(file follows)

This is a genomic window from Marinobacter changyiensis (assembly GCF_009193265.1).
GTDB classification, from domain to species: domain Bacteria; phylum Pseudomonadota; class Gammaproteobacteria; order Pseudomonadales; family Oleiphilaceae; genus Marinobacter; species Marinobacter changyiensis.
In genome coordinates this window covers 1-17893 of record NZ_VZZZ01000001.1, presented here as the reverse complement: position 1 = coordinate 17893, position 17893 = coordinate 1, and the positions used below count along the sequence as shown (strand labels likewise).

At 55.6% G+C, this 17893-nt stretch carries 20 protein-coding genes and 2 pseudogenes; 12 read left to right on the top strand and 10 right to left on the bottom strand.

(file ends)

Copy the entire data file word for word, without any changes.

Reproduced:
This is a genomic window from Marinobacter changyiensis (assembly GCF_009193265.1).
GTDB classification, from domain to species: domain Bacteria; phylum Pseudomonadota; class Gammaproteobacteria; order Pseudomonadales; family Oleiphilaceae; genus Marinobacter; species Marinobacter changyiensis.
In genome coordinates this window covers 1-17893 of record NZ_VZZZ01000001.1, presented here as the reverse complement: position 1 = coordinate 17893, position 17893 = coordinate 1, and the positions used below count along the sequence as shown (strand labels likewise).

At 55.6% G+C, this 17893-nt stretch carries 20 protein-coding genes and 2 pseudogenes; 12 read left to right on the top strand and 10 right to left on the bottom strand.